China-US Agreement Is Hard Won, So Cherish It

China and the United States have finally signed the first phase of an economic and trade agreement. The deal was not easy to agree upon and should be cherished by both sides.

This agreement was reached following 22 months of a trade war, during which both China and the U.S. suffered losses. However, both of these major economies are running smoothly, demonstrating a strong tolerance for the trade war. In other words, should the trade war continue for another 22 months, China and the U.S. both have the capital and resources to declare their ability to withstand it. Therefore, this agreement is not a one-sided win but rather is destined to be the result of both sides’ compromise.

This full-blown trade war, initiated by the U.S., at one time gave both sides angry red eyes. The conflict was brought to an end by the first phase of an agreement that was reached without fatal consequences for either party. This demonstrates that neither China nor the U.S. is acting with a clear head. Both sides believe that a long-term trade war will not assist in achieving the nations’ strategic objectives, not only increasing losses but also creating more severe risks.

The 22-month trade war and surrounding negotiations are closely intertwined; therefore, China and the U.S. should both express a better understanding of the other side’s abilities, willpower and bottom line. This will likely be beneficial to the prevention of future conflicts. If both sides can learn from the lessons of the past 22 months when raising the stakes in the future, then this trade war will not have been fought in vain.

The first-phase agreement signed by China and the U.S. certainly renders both sides slightly regretful, not entirely satisfying either side with the deal. This is precisely the repercussion that a relatively fair agreement will create. It must be said that to debate who won and who lost at this time, as well what was won and lost by whom as a result of the deal, is a shallow way of thinking. This sort of debate is often dramatized for political purposes.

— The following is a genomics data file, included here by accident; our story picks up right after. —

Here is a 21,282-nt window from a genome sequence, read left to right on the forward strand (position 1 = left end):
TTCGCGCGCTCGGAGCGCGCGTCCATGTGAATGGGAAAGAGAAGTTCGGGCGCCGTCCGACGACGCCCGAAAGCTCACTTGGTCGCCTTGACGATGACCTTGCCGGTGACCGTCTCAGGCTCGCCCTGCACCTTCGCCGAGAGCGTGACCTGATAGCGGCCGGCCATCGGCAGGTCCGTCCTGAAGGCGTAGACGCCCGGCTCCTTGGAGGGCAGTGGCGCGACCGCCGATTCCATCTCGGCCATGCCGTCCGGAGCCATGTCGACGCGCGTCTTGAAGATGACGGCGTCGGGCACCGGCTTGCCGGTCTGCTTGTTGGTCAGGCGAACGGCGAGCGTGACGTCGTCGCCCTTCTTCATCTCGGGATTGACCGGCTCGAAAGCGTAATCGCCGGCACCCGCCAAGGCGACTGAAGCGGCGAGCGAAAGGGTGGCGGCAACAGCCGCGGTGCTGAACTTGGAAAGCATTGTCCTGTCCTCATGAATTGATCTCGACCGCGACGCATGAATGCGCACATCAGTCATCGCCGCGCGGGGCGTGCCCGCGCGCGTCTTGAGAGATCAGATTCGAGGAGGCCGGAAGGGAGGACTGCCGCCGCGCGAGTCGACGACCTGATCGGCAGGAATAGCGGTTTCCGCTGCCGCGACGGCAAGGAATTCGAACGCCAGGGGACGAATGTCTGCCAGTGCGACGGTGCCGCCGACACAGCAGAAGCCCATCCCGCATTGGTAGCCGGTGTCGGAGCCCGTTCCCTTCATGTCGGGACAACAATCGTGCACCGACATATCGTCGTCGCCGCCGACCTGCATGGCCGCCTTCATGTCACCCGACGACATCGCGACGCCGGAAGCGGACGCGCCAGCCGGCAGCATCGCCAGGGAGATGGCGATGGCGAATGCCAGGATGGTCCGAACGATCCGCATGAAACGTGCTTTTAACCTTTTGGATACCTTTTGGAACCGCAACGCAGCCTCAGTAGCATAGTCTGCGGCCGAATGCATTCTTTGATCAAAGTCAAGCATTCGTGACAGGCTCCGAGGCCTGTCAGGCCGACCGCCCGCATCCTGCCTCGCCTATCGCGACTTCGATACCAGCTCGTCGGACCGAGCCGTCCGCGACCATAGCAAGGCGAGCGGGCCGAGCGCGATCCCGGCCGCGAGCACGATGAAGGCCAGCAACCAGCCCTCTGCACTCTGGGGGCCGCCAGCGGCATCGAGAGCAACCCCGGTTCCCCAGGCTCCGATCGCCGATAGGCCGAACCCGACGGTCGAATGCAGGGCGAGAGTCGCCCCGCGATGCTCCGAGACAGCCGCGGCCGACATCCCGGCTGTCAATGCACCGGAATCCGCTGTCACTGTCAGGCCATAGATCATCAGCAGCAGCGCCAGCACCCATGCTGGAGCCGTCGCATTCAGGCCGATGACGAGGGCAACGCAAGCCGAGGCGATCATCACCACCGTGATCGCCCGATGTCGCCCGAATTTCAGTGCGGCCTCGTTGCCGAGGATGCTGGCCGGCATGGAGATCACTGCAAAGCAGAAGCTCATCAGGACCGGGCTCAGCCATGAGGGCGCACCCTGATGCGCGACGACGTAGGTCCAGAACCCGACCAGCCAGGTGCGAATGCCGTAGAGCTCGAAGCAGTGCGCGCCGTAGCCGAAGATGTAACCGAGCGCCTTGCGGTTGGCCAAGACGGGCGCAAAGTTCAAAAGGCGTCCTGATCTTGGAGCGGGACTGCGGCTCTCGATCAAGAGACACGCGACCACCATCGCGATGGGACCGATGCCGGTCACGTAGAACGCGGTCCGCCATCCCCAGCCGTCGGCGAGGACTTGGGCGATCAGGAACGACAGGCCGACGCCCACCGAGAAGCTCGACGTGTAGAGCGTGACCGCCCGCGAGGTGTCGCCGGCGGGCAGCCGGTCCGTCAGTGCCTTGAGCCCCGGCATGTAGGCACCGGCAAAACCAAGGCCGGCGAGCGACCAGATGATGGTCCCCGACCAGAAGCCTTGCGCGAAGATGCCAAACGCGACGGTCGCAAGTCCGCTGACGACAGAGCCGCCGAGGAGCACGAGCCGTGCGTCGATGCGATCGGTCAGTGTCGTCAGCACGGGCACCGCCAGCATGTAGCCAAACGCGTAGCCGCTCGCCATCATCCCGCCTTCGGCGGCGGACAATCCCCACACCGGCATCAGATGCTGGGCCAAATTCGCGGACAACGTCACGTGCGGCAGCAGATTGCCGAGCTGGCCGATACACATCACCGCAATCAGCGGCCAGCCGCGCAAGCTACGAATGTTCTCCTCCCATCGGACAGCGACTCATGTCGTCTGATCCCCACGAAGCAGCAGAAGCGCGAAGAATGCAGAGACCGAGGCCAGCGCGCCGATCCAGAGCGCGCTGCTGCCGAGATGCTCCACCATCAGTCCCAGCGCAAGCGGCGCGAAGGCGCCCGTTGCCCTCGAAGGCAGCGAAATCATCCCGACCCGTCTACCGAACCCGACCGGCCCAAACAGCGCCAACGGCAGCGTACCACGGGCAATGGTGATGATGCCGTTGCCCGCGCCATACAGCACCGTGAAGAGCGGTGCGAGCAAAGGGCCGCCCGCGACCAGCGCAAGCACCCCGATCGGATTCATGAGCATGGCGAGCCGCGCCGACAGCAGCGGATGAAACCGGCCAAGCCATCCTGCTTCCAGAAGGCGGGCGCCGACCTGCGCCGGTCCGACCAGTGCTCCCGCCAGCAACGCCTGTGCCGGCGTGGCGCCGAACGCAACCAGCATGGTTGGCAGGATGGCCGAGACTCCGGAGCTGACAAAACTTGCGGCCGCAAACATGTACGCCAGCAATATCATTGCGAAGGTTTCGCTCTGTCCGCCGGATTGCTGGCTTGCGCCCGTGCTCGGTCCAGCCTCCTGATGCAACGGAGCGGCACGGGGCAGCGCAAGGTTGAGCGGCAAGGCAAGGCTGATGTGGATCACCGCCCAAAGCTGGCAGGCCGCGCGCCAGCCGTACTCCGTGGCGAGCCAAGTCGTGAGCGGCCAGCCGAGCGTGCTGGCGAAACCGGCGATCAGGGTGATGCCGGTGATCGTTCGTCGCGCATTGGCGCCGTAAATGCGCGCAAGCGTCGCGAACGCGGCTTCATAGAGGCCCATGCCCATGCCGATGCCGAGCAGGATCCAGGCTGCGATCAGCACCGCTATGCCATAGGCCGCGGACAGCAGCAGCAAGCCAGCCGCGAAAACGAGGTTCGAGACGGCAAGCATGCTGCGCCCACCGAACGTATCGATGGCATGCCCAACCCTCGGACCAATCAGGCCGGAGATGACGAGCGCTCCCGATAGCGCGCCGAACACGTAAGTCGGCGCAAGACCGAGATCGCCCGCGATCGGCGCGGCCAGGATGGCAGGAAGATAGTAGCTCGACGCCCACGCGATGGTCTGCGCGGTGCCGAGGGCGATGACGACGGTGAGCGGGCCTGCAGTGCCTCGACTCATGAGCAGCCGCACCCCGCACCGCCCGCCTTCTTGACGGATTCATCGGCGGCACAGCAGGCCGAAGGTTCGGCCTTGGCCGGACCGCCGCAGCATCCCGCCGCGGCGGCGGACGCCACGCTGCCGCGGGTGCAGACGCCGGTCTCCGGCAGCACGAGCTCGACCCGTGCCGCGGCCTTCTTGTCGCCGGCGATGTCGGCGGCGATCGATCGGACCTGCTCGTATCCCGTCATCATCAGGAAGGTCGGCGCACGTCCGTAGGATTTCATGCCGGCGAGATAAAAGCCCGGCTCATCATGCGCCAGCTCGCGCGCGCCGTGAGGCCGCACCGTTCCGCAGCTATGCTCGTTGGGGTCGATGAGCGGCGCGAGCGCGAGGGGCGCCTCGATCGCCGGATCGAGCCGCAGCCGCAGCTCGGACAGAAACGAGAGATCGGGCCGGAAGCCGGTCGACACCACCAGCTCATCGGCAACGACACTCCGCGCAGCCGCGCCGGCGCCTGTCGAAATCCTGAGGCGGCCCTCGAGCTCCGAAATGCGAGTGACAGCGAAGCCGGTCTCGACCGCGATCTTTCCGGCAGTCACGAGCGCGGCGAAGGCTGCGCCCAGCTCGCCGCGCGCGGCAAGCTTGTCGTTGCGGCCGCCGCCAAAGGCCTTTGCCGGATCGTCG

The thing most worth pointing out is that this economic deal will further expand trade between China and the U.S. This result is entirely contrary to the overall state of Chinese-U.S. trade since the start of the trade war. This constitutes a strategic paradox: the result of the trade confrontation between China and the U.S. is that their markets are more tightly intertwined.

It is this paradox that causes many people to feel anxious: will a preliminary trade deal reached during a period of marked decline in Chinese-U.S. strategic relations really prove effective? Additionally, how long can it last? Will this agreement be followed by a new conflict or will the countries move forward with negotiations?

It is impossible to predict the future at this time, but what is very clear is that the Chinese, the United States and global markets all welcome this first-phase economic agreement. This positive reception is more authentic than the noise expressed in political circles and public forums, because votes cast using real gold and silver will not tolerate the slightest bit of hypocrisy or insistence on paranoia.

It may be more difficult for China and the U.S. to reach a comprehensive trade agreement in the future, but we hope that this initial deal will provide messaging that allows an environment for positive efforts to take shape. The past 22 months have seen great ups and downs, but the two sides have not abandoned communication and negotiations, nor have they abandoned the difficult task of reaching consensus. This is one of the greatest experiences to be gleaned from this process.

We hereby call upon those who will conduct future negotiations for China and the U.S. to exercise restraint in criticizing this preliminary trade deal for political purposes. Those who advocate for conflict as a priority alternative should similarly exercise restraint. The true harm of this Chinese-U.S. conflict is not nonsense. Repeatedly verifying this simple truth with increased losses is a senseless waste, and continuing to promote this sort of waste demonstrates a severe lack of morals.

If only this initial phase of a Chinese-U.S. trade agreement can be implemented smoothly, then it will encourage further receptiveness to economic consultations, as well as providing ideas and momentum to alleviate tensions between China and the U.S. Please remember, history presses forward. Exercise a force for its advancement that greatly benefits the future.

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